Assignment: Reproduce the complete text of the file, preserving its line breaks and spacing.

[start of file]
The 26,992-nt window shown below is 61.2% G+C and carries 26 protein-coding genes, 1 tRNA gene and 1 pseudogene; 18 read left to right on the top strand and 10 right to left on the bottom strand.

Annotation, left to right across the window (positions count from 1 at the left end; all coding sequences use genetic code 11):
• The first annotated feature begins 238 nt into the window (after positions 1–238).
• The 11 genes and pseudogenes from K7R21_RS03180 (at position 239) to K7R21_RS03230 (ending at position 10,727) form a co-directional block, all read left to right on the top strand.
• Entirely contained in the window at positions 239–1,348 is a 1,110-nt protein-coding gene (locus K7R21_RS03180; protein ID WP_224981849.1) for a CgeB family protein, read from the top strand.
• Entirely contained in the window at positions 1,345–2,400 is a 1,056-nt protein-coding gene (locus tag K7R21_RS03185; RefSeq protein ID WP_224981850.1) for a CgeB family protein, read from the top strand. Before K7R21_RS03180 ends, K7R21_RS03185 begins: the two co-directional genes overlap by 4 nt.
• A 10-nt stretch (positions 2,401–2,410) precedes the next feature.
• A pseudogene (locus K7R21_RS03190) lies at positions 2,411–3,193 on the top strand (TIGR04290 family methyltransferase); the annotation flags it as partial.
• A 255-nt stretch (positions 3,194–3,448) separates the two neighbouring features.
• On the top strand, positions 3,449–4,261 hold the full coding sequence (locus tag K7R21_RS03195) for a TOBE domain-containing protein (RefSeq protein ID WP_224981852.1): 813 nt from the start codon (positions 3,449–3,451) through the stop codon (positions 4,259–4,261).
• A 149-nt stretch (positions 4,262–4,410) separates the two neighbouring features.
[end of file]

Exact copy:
The 26,992-nt window shown below is 61.2% G+C and carries 26 protein-coding genes, 1 tRNA gene and 1 pseudogene; 18 read left to right on the top strand and 10 right to left on the bottom strand.

Annotation, left to right across the window (positions count from 1 at the left end; all coding sequences use genetic code 11):
• The first annotated feature begins 238 nt into the window (after positions 1–238).
• The 11 genes and pseudogenes from K7R21_RS03180 (at position 239) to K7R21_RS03230 (ending at position 10,727) form a co-directional block, all read left to right on the top strand.
• Entirely contained in the window at positions 239–1,348 is a 1,110-nt protein-coding gene (locus K7R21_RS03180; protein ID WP_224981849.1) for a CgeB family protein, read from the top strand.
• Entirely contained in the window at positions 1,345–2,400 is a 1,056-nt protein-coding gene (locus tag K7R21_RS03185; RefSeq protein ID WP_224981850.1) for a CgeB family protein, read from the top strand. Before K7R21_RS03180 ends, K7R21_RS03185 begins: the two co-directional genes overlap by 4 nt.
• A 10-nt stretch (positions 2,401–2,410) precedes the next feature.
• A pseudogene (locus K7R21_RS03190) lies at positions 2,411–3,193 on the top strand (TIGR04290 family methyltransferase); the annotation flags it as partial.
• A 255-nt stretch (positions 3,194–3,448) separates the two neighbouring features.
• On the top strand, positions 3,449–4,261 hold the full coding sequence (locus tag K7R21_RS03195) for a TOBE domain-containing protein (RefSeq protein ID WP_224981852.1): 813 nt from the start codon (positions 3,449–3,451) through the stop codon (positions 4,259–4,261).
• A 149-nt stretch (positions 4,262–4,410) separates the two neighbouring features.